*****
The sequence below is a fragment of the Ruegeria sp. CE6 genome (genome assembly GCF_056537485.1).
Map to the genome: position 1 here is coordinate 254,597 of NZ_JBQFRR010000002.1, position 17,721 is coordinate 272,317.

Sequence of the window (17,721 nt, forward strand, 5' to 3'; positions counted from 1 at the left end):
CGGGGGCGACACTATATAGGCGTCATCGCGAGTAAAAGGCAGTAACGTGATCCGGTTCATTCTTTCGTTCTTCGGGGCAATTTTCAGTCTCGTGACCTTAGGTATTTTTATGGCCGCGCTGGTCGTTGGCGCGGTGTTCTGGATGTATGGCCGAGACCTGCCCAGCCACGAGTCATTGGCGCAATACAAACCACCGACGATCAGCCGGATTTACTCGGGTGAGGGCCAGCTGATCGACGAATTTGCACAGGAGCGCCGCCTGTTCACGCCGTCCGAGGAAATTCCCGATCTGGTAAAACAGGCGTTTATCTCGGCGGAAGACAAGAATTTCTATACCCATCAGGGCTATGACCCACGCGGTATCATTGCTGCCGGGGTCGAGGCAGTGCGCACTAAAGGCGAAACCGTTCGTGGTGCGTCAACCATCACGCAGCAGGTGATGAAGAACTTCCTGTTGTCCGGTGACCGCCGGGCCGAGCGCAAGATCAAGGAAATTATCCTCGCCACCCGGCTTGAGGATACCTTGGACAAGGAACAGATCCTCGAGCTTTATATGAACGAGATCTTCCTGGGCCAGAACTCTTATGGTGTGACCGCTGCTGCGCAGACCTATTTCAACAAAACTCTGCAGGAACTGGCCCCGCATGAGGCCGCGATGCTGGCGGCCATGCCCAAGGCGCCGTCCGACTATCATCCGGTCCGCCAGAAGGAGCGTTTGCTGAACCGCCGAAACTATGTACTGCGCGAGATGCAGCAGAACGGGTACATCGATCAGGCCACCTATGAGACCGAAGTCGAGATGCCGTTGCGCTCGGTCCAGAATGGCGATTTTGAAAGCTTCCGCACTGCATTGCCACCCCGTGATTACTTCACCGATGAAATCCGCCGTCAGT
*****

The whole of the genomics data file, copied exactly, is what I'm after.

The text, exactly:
The sequence below is a fragment of the Ruegeria sp. CE6 genome (genome assembly GCF_056537485.1).
Map to the genome: position 1 here is coordinate 254,597 of NZ_JBQFRR010000002.1, position 17,721 is coordinate 272,317.

Sequence of the window (17,721 nt, forward strand, 5' to 3'; positions counted from 1 at the left end):
CGGGGGCGACACTATATAGGCGTCATCGCGAGTAAAAGGCAGTAACGTGATCCGGTTCATTCTTTCGTTCTTCGGGGCAATTTTCAGTCTCGTGACCTTAGGTATTTTTATGGCCGCGCTGGTCGTTGGCGCGGTGTTCTGGATGTATGGCCGAGACCTGCCCAGCCACGAGTCATTGGCGCAATACAAACCACCGACGATCAGCCGGATTTACTCGGGTGAGGGCCAGCTGATCGACGAATTTGCACAGGAGCGCCGCCTGTTCACGCCGTCCGAGGAAATTCCCGATCTGGTAAAACAGGCGTTTATCTCGGCGGAAGACAAGAATTTCTATACCCATCAGGGCTATGACCCACGCGGTATCATTGCTGCCGGGGTCGAGGCAGTGCGCACTAAAGGCGAAACCGTTCGTGGTGCGTCAACCATCACGCAGCAGGTGATGAAGAACTTCCTGTTGTCCGGTGACCGCCGGGCCGAGCGCAAGATCAAGGAAATTATCCTCGCCACCCGGCTTGAGGATACCTTGGACAAGGAACAGATCCTCGAGCTTTATATGAACGAGATCTTCCTGGGCCAGAACTCTTATGGTGTGACCGCTGCTGCGCAGACCTATTTCAACAAAACTCTGCAGGAACTGGCCCCGCATGAGGCCGCGATGCTGGCGGCCATGCCCAAGGCGCCGTCCGACTATCATCCGGTCCGCCAGAAGGAGCGTTTGCTGAACCGCCGAAACTATGTACTGCGCGAGATGCAGCAGAACGGGTACATCGATCAGGCCACCTATGAGACCGAAGTCGAGATGCCGTTGCGCTCGGTCCAGAATGGCGATTTTGAAAGCTTCCGCACTGCATTGCCACCCCGTGATTACTTCACCGATGAAATCCGCCGTCAGT